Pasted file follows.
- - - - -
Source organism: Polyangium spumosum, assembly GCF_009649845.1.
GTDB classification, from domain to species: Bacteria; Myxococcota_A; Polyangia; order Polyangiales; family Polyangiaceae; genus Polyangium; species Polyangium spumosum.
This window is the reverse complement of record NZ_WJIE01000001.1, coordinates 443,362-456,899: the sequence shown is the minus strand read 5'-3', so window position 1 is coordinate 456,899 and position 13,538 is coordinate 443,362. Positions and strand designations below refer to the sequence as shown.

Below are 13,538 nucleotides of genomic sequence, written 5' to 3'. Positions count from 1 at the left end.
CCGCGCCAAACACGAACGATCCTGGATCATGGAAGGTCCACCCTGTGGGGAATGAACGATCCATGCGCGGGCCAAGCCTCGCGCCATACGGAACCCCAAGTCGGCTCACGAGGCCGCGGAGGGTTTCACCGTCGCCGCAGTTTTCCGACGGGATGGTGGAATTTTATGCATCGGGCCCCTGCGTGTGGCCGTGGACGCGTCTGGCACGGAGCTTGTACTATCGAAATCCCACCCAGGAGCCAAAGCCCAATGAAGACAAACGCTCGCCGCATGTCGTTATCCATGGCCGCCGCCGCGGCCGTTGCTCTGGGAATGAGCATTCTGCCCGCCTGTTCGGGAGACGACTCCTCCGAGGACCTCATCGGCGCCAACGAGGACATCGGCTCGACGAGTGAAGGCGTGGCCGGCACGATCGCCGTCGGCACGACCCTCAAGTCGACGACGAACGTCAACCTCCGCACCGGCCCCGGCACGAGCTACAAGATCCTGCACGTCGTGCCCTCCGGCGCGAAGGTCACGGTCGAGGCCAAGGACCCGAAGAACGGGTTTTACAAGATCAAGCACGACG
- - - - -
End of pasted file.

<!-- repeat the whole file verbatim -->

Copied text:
Source organism: Polyangium spumosum, assembly GCF_009649845.1.
GTDB classification, from domain to species: Bacteria; Myxococcota_A; Polyangia; order Polyangiales; family Polyangiaceae; genus Polyangium; species Polyangium spumosum.
This window is the reverse complement of record NZ_WJIE01000001.1, coordinates 443,362-456,899: the sequence shown is the minus strand read 5'-3', so window position 1 is coordinate 456,899 and position 13,538 is coordinate 443,362. Positions and strand designations below refer to the sequence as shown.

Below are 13,538 nucleotides of genomic sequence, written 5' to 3'. Positions count from 1 at the left end.
CCGCGCCAAACACGAACGATCCTGGATCATGGAAGGTCCACCCTGTGGGGAATGAACGATCCATGCGCGGGCCAAGCCTCGCGCCATACGGAACCCCAAGTCGGCTCACGAGGCCGCGGAGGGTTTCACCGTCGCCGCAGTTTTCCGACGGGATGGTGGAATTTTATGCATCGGGCCCCTGCGTGTGGCCGTGGACGCGTCTGGCACGGAGCTTGTACTATCGAAATCCCACCCAGGAGCCAAAGCCCAATGAAGACAAACGCTCGCCGCATGTCGTTATCCATGGCCGCCGCCGCGGCCGTTGCTCTGGGAATGAGCATTCTGCCCGCCTGTTCGGGAGACGACTCCTCCGAGGACCTCATCGGCGCCAACGAGGACATCGGCTCGACGAGTGAAGGCGTGGCCGGCACGATCGCCGTCGGCACGACCCTCAAGTCGACGACGAACGTCAACCTCCGCACCGGCCCCGGCACGAGCTACAAGATCCTGCACGTCGTGCCCTCCGGCGCGAAGGTCACGGTCGAGGCCAAGGACCCGAAGAACGGGTTTTACAAGATCAAGCACGACG